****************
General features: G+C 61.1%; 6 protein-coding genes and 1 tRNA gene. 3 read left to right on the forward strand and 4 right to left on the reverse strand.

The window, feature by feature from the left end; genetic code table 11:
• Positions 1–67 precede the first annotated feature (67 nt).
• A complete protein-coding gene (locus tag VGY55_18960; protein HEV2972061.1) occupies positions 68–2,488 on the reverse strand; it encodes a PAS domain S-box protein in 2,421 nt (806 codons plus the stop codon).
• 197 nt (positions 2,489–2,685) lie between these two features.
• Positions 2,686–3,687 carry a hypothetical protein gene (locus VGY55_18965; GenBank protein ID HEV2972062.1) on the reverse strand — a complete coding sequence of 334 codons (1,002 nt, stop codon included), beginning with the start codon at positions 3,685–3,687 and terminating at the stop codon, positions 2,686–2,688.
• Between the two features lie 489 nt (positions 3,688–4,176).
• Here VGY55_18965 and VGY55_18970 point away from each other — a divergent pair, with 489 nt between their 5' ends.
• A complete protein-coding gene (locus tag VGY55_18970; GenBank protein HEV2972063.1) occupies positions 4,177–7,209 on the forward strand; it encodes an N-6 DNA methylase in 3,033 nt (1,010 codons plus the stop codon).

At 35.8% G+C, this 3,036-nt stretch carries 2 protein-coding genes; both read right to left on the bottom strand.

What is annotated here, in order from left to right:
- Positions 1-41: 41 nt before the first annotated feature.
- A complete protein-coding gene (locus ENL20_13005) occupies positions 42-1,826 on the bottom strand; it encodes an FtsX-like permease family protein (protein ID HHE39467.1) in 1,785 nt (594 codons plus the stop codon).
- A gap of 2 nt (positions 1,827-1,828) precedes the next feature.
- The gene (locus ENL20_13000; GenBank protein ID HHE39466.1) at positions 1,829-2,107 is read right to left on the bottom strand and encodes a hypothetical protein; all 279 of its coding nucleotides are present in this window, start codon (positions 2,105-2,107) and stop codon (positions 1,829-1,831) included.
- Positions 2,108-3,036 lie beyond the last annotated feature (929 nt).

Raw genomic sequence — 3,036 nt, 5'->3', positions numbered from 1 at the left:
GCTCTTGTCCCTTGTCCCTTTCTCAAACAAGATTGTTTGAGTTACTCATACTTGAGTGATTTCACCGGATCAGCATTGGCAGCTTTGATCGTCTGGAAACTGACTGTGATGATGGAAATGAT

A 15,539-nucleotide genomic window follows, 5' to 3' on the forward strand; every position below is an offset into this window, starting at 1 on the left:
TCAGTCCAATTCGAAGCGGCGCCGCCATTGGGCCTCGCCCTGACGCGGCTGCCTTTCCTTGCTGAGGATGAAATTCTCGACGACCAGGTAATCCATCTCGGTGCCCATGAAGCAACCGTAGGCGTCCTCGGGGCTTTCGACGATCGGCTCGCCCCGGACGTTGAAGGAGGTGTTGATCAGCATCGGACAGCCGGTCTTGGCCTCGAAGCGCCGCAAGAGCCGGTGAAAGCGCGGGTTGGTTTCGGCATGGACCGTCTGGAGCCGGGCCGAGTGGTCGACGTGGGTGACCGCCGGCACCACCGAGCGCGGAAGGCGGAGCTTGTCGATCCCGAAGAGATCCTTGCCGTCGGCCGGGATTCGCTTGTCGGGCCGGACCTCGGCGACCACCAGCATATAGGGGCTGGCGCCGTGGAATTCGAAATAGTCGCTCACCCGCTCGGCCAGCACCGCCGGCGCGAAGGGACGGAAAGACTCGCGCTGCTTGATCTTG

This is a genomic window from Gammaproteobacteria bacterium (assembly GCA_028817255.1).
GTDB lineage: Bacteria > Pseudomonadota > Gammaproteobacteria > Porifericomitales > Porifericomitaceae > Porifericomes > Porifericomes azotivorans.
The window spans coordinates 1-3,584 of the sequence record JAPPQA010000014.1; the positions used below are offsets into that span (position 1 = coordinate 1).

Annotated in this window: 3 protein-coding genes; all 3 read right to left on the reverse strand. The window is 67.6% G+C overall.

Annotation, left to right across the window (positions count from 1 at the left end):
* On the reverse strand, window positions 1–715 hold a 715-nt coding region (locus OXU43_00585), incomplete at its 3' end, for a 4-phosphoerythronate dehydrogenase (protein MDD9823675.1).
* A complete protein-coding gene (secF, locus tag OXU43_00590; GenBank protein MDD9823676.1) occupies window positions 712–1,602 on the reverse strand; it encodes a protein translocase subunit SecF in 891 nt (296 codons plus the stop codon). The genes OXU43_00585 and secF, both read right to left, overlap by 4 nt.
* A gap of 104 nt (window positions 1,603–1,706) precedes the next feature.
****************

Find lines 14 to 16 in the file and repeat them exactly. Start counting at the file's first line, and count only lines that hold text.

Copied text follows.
- A gap of 2 nt (positions 1,827-1,828) precedes the next feature.
- The gene (locus ENL20_13000; GenBank protein ID HHE39466.1) at positions 1,829-2,107 is read right to left on the bottom strand and encodes a hypothetical protein; all 279 of its coding nucleotides are present in this window, start codon (positions 2,105-2,107) and stop codon (positions 1,829-1,831) included.
- Positions 2,108-3,036 lie beyond the last annotated feature (929 nt).